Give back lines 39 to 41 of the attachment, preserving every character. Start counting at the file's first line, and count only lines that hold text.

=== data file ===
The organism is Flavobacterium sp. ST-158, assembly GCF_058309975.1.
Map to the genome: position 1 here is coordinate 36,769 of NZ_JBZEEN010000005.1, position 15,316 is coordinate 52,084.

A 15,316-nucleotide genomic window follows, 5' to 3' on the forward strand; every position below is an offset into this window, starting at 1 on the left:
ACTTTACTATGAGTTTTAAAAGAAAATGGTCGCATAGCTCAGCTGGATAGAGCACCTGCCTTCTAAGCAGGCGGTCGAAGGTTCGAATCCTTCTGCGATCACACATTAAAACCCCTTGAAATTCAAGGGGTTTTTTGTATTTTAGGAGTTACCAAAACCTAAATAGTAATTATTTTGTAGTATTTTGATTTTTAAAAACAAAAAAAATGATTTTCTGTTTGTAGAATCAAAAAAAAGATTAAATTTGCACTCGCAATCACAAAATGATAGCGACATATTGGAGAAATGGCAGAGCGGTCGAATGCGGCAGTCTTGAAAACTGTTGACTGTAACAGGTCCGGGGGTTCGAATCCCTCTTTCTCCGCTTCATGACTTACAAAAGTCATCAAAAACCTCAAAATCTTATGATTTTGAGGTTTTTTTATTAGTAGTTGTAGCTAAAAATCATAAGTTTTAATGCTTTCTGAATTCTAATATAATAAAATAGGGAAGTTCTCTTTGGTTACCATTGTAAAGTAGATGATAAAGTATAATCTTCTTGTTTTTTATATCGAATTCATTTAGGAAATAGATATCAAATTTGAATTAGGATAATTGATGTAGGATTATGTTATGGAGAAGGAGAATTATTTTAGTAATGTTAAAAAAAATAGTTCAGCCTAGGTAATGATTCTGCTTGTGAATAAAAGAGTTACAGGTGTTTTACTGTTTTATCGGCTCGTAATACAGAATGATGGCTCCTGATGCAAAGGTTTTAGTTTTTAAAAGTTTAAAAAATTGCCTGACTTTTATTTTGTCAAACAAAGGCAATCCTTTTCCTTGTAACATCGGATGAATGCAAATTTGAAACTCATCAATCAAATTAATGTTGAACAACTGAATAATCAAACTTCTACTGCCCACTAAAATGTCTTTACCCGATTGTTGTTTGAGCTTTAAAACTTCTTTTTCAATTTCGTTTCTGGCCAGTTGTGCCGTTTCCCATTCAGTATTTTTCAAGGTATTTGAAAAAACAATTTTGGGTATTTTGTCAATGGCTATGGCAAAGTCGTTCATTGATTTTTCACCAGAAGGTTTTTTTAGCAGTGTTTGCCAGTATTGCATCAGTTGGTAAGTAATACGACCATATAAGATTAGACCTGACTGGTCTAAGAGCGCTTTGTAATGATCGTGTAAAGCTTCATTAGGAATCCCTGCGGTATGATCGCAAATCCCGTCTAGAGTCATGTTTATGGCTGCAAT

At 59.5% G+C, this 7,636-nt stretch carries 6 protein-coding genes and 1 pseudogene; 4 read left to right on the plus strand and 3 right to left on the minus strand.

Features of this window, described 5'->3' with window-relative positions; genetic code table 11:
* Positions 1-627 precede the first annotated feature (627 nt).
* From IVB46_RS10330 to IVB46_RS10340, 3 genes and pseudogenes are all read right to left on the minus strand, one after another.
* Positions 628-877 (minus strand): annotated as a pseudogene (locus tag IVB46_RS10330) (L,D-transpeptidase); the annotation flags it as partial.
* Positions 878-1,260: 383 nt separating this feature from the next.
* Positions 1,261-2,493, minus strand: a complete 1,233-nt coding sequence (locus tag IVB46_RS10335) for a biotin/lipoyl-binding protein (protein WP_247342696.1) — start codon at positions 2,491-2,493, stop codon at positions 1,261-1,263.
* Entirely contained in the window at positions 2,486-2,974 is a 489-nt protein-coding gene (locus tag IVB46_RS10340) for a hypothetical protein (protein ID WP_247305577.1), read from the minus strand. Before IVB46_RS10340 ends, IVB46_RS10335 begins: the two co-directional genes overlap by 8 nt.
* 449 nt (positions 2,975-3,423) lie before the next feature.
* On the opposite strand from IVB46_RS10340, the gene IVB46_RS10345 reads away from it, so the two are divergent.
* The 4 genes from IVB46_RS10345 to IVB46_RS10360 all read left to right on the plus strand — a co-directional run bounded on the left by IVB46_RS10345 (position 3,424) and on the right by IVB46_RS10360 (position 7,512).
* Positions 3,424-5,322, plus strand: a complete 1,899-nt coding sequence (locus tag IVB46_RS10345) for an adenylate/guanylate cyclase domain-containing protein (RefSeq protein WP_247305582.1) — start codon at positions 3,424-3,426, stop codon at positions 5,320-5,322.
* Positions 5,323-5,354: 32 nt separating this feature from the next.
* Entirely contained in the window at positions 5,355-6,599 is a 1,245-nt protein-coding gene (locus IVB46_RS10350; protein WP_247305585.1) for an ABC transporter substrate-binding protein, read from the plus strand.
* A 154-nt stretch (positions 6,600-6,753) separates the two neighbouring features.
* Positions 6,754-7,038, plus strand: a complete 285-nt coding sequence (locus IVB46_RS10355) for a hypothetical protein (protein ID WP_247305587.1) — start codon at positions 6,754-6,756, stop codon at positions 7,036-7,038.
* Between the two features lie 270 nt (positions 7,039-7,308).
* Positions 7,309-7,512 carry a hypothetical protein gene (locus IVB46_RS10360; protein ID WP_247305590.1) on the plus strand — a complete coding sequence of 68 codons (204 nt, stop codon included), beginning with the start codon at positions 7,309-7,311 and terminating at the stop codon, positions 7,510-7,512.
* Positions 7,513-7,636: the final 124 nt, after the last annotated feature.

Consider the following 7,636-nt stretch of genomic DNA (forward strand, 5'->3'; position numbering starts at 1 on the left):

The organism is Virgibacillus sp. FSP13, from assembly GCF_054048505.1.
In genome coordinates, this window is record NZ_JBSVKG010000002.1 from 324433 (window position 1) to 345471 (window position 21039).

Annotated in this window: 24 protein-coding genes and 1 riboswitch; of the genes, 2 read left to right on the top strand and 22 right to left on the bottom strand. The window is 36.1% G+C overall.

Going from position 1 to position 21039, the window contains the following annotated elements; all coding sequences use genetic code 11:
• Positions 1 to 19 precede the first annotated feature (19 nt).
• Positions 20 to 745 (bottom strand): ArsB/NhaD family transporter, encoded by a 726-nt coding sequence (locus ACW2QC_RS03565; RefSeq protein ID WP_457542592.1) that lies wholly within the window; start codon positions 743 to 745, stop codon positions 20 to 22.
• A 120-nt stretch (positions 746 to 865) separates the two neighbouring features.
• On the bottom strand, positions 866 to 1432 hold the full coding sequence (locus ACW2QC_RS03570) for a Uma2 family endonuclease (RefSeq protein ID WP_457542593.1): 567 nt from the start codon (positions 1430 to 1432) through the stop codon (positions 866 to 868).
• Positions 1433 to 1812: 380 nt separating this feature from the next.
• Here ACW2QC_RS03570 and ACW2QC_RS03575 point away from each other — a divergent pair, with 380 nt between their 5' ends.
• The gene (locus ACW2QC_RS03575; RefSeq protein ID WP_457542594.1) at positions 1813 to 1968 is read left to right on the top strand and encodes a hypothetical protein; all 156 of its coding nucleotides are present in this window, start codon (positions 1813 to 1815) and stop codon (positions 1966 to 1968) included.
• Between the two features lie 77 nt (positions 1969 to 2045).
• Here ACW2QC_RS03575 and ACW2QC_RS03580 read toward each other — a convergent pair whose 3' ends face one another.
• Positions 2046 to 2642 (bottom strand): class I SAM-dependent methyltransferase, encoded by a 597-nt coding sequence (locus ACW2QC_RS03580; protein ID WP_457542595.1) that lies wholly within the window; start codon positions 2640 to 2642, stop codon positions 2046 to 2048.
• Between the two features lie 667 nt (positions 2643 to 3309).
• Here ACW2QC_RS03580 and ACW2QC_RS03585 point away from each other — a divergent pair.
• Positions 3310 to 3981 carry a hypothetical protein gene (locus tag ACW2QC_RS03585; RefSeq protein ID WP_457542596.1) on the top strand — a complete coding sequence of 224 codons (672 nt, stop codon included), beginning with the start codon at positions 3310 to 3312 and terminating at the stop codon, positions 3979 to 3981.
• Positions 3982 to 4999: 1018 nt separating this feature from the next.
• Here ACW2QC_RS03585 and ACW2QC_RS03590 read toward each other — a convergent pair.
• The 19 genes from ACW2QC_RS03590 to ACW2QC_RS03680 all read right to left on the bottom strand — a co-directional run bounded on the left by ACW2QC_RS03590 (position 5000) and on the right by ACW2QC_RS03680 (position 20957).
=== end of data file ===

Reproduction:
• Between the two features lie 667 nt (positions 2643 to 3309).
• Here ACW2QC_RS03580 and ACW2QC_RS03585 point away from each other — a divergent pair.
• Positions 3310 to 3981 carry a hypothetical protein gene (locus tag ACW2QC_RS03585; RefSeq protein ID WP_457542596.1) on the top strand — a complete coding sequence of 224 codons (672 nt, stop codon included), beginning with the start codon at positions 3310 to 3312 and terminating at the stop codon, positions 3979 to 3981.